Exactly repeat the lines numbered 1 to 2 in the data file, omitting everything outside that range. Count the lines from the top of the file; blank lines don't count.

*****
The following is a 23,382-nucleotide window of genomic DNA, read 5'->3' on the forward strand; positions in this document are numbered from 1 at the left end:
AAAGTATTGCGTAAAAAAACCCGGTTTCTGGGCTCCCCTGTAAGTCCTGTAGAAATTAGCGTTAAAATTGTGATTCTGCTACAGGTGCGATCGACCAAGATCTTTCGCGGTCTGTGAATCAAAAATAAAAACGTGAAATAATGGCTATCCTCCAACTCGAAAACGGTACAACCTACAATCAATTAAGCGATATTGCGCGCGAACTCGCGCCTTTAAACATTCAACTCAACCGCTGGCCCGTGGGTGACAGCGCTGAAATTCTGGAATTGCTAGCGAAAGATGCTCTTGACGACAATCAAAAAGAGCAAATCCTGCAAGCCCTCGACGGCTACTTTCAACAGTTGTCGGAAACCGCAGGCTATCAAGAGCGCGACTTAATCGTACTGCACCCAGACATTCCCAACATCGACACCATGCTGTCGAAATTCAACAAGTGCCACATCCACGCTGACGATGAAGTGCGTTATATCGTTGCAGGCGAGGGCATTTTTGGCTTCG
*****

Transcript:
The following is a 23,382-nucleotide window of genomic DNA, read 5'->3' on the forward strand; positions in this document are numbered from 1 at the left end:
AAAGTATTGCGTAAAAAAACCCGGTTTCTGGGCTCCCCTGTAAGTCCTGTAGAAATTAGCGTTAAAATTGTGATTCTGCTACAGGTGCGATCGACCAAGATCTTTCGCGGTCTGTGAATCAAAAATAAAAACGTGAAATAATGGCTATCCTCCAACTCGAAAACGGTACAACCTACAATCAATTAAGCGATATTGCGCGCGAACTCGCGCCTTTAAACATTCAACTCAACCGCTGGCCCGTGGGTGACAGCGCTGAAATTCTGGAATTGCTAGCGAAAGATGCTCTTGACGACAATCAAAAAGAGCAAATCCTGCAAGCCCTCGACGGCTACTTTCAACAGTTGTCGGAAACCGCAGGCTATCAAGAGCGCGACTTAATCGTACTGCACCCAGACATTCCCAACATCGACACCATGCTGTCGAAATTCAACAAGTGCCACATCCACGCTGACGATGAAGTGCGTTATATCGTTGCAGGCGAGGGCATTTTTGGCTTCG